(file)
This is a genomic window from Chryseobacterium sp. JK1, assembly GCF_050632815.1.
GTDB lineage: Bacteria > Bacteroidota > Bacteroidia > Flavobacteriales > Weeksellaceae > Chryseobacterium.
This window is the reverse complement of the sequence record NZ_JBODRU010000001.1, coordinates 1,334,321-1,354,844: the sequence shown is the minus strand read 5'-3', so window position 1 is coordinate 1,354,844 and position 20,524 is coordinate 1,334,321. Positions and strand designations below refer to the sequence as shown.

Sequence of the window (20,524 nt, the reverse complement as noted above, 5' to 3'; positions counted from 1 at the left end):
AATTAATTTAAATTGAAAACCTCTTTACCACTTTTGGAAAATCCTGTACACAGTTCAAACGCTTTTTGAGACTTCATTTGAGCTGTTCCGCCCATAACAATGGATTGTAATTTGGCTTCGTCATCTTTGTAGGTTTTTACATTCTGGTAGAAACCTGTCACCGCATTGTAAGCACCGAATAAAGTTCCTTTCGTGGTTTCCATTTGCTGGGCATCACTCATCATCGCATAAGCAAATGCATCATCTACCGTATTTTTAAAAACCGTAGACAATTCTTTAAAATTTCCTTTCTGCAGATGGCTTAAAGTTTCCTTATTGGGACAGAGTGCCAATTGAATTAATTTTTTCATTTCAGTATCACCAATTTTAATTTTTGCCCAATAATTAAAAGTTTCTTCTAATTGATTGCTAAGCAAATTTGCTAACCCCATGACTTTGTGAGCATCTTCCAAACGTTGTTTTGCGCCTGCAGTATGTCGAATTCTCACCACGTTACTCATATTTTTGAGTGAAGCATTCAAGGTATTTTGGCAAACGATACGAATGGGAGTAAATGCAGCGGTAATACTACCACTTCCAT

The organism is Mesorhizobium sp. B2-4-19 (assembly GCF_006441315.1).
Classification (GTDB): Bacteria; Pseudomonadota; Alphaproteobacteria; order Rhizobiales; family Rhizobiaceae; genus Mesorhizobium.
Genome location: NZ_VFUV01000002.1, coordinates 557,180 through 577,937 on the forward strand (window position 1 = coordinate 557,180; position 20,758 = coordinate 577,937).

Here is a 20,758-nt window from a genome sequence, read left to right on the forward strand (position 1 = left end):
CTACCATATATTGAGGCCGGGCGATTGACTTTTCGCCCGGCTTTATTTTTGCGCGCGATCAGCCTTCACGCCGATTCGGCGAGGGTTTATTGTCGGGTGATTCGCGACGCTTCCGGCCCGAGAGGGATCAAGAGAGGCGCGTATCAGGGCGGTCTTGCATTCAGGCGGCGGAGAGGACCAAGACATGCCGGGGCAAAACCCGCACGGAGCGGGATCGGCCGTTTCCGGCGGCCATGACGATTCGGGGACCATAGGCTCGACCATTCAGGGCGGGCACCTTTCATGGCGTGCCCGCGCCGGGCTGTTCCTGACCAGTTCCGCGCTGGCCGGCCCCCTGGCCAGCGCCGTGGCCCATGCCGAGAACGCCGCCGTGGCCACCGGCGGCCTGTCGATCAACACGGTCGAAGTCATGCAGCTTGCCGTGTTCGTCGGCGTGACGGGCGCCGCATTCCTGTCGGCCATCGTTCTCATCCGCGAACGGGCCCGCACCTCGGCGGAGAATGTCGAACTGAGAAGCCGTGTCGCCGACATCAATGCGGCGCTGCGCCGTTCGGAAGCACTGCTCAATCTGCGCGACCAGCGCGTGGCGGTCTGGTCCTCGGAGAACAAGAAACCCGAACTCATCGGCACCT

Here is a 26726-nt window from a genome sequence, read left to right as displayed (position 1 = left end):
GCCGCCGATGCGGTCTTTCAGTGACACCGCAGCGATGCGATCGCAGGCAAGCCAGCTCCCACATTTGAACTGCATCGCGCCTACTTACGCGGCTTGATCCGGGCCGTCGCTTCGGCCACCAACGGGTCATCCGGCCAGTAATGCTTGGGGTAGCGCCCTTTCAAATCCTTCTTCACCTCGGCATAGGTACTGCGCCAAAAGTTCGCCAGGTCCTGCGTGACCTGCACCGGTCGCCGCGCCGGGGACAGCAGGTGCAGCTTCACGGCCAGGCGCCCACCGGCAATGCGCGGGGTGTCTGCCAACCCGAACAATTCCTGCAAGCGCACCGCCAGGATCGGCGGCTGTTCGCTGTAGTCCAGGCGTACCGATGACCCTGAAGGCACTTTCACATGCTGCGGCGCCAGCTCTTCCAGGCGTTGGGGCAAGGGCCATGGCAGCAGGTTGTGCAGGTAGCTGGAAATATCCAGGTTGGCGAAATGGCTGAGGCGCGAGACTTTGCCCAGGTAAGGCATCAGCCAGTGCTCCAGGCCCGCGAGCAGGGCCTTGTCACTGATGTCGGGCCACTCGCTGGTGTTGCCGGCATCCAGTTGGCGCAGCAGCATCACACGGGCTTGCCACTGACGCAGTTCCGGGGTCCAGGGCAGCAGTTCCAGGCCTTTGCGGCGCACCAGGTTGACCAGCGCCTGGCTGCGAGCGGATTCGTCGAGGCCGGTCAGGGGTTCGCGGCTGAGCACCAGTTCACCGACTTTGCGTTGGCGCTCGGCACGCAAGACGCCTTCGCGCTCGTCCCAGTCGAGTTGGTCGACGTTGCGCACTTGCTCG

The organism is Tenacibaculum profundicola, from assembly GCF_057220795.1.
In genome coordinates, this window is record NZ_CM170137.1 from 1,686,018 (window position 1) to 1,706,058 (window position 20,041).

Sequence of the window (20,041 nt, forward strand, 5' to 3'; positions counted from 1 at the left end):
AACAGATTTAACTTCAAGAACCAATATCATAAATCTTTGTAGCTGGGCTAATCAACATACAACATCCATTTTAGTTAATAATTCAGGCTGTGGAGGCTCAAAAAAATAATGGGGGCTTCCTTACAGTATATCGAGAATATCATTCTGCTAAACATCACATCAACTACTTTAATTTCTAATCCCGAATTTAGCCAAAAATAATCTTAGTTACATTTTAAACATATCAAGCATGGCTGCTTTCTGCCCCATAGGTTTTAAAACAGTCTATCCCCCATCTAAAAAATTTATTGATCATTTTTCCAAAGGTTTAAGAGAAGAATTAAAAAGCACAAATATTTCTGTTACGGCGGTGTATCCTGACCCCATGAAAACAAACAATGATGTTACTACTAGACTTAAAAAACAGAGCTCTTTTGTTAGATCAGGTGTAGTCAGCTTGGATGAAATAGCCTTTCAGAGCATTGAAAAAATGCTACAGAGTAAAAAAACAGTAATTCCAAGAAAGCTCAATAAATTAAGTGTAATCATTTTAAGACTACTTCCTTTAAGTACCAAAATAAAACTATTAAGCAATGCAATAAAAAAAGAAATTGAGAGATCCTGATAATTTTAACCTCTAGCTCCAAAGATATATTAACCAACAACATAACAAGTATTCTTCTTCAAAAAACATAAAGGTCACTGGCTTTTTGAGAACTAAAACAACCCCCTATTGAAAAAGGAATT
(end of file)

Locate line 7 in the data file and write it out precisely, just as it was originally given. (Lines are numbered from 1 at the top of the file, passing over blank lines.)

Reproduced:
Classification (GTDB): Bacteria; Pseudomonadota; Alphaproteobacteria; order Rhizobiales; family Rhizobiaceae; genus Mesorhizobium.